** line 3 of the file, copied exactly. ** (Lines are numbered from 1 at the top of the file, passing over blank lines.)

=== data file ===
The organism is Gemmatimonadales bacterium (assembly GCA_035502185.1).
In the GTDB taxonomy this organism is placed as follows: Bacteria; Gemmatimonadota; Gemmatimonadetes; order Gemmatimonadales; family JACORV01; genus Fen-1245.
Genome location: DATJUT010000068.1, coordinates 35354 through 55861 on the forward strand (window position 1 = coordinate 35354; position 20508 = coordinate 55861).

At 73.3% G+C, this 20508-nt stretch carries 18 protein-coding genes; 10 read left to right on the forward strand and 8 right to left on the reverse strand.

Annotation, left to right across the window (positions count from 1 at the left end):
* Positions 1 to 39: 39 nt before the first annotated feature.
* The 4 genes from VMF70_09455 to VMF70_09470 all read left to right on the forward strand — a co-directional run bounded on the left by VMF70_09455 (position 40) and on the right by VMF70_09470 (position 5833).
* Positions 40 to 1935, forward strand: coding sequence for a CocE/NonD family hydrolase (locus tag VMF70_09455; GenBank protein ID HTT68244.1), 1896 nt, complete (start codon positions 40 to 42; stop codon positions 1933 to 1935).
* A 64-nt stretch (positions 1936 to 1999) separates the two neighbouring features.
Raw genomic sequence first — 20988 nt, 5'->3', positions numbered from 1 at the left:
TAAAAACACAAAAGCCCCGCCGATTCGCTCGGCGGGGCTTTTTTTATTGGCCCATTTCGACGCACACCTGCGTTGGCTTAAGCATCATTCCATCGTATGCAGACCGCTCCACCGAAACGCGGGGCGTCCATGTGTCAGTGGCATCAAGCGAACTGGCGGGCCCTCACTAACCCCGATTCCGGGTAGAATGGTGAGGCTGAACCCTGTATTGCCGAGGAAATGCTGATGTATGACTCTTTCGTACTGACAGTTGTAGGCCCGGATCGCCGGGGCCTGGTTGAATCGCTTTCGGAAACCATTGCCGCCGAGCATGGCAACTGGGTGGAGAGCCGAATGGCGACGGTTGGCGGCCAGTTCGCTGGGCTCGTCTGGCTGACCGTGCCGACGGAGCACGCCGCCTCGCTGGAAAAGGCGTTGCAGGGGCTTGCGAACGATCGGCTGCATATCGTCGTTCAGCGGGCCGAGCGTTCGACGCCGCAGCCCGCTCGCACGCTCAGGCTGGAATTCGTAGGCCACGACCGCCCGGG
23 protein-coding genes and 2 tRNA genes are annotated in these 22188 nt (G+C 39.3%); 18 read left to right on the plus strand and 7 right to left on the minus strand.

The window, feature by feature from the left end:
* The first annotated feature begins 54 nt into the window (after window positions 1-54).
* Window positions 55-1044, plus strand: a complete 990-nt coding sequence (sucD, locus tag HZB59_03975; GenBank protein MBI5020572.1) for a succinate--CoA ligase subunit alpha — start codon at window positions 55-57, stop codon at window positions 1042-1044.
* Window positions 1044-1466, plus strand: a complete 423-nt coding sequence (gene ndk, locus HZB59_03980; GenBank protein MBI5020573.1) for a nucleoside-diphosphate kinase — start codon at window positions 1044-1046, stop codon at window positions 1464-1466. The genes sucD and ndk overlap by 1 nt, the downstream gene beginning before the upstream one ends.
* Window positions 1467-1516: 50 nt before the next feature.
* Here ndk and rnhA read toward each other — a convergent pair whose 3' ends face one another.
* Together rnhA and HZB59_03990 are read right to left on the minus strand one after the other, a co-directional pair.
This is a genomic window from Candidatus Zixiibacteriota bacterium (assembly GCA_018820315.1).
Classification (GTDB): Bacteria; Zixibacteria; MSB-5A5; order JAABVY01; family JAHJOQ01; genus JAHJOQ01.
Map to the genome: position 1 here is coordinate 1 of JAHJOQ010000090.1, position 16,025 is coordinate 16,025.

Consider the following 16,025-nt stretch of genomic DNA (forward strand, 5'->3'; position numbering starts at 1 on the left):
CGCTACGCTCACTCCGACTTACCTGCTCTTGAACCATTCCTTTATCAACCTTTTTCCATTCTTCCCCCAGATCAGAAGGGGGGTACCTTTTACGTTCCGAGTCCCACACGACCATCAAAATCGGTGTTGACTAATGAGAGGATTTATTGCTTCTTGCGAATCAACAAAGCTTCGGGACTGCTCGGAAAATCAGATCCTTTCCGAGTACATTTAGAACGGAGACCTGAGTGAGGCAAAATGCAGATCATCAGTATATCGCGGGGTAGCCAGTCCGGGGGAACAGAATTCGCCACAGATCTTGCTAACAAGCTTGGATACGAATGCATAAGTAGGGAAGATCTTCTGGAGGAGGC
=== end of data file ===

Genome location: DATJUT010000068.1, coordinates 35354 through 55861 on the forward strand (window position 1 = coordinate 35354; position 20508 = coordinate 55861).